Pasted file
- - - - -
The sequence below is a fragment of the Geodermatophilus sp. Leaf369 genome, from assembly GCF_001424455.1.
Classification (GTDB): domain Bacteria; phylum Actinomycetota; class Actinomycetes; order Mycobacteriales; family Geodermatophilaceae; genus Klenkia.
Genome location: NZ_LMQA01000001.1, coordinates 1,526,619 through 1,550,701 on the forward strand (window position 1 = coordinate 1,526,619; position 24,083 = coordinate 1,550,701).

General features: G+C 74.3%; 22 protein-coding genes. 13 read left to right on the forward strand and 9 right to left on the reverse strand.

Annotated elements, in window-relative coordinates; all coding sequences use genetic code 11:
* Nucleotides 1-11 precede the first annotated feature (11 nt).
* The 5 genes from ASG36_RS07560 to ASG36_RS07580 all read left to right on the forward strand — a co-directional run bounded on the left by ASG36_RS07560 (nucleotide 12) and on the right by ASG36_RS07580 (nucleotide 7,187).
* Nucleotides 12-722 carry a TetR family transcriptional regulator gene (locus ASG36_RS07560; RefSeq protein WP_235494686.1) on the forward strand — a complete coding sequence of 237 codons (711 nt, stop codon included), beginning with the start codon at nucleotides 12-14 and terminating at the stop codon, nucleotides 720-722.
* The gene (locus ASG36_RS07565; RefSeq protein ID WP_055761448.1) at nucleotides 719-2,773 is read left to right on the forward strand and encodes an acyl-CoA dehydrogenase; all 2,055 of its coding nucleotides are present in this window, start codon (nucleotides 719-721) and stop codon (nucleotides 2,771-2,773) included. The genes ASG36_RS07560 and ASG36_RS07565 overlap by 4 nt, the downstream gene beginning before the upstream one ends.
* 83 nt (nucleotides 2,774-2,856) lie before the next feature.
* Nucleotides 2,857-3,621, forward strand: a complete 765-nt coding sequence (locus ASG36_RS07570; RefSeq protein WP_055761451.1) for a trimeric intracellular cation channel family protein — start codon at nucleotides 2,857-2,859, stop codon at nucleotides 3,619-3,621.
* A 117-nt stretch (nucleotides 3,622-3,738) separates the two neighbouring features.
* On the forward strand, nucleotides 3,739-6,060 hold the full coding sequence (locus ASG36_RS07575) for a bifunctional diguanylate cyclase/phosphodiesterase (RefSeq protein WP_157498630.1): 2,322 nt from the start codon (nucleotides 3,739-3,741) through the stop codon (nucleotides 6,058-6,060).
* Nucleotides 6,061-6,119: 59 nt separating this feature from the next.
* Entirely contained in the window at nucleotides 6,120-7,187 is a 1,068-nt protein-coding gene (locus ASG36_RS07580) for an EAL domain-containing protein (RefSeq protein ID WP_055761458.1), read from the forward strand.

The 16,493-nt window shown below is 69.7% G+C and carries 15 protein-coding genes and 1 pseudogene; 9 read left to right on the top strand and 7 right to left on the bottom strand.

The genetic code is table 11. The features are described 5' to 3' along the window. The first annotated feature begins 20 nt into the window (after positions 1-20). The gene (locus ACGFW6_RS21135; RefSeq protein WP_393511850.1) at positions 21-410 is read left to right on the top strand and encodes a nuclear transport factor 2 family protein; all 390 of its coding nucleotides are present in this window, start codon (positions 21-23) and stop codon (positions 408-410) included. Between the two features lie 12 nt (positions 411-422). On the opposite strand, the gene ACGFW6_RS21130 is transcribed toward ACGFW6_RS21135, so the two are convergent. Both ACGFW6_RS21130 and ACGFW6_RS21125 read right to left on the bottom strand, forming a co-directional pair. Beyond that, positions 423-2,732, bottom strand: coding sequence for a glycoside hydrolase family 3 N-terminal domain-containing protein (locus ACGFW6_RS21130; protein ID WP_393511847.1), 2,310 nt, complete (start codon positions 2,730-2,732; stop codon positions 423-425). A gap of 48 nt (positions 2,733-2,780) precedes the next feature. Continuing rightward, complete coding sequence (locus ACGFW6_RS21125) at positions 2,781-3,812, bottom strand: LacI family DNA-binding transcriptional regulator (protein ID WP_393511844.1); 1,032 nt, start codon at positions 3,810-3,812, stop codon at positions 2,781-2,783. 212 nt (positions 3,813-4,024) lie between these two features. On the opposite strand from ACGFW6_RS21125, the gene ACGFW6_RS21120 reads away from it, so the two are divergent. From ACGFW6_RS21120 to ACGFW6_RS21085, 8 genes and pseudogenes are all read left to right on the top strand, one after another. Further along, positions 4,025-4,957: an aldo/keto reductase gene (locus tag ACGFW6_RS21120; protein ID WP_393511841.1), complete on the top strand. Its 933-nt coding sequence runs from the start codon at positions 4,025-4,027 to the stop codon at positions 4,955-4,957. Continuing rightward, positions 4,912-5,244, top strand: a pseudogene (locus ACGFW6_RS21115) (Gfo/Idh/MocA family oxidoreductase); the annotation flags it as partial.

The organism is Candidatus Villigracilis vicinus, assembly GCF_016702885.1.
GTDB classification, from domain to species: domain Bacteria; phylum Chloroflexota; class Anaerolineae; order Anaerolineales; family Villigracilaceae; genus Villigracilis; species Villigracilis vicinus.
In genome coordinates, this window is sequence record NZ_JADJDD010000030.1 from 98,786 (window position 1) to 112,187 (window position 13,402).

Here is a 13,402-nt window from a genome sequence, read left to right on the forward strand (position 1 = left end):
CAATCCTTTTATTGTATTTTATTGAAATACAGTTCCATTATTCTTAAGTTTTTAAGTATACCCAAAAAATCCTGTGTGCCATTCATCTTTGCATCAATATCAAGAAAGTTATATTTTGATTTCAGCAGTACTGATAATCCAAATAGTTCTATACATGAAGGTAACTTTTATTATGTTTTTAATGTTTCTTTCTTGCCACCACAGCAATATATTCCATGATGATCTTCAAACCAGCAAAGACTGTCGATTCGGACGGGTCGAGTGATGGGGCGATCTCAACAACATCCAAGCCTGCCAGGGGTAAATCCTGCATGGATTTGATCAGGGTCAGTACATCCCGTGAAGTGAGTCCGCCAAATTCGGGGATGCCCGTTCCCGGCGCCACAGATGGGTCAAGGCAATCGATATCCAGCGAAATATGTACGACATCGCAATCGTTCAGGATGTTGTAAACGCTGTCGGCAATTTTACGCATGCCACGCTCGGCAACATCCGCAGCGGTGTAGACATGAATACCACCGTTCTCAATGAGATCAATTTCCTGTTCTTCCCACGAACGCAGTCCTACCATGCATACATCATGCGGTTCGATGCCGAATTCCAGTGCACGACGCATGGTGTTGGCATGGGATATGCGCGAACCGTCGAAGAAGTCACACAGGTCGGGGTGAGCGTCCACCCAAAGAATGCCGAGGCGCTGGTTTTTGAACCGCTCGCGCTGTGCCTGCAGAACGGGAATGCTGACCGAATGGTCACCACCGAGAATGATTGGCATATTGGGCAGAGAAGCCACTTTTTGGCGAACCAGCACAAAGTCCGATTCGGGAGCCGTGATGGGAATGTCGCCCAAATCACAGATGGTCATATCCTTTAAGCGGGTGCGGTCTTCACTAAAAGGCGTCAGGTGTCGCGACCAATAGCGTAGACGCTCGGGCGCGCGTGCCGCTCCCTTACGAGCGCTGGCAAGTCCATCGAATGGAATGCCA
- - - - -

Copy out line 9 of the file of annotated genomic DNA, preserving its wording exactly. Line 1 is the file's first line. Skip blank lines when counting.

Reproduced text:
* The gene (locus ASG36_RS07565; RefSeq protein ID WP_055761448.1) at nucleotides 719-2,773 is read left to right on the forward strand and encodes an acyl-CoA dehydrogenase; all 2,055 of its coding nucleotides are present in this window, start codon (nucleotides 719-721) and stop codon (nucleotides 2,771-2,773) included. The genes ASG36_RS07560 and ASG36_RS07565 overlap by 4 nt, the downstream gene beginning before the upstream one ends.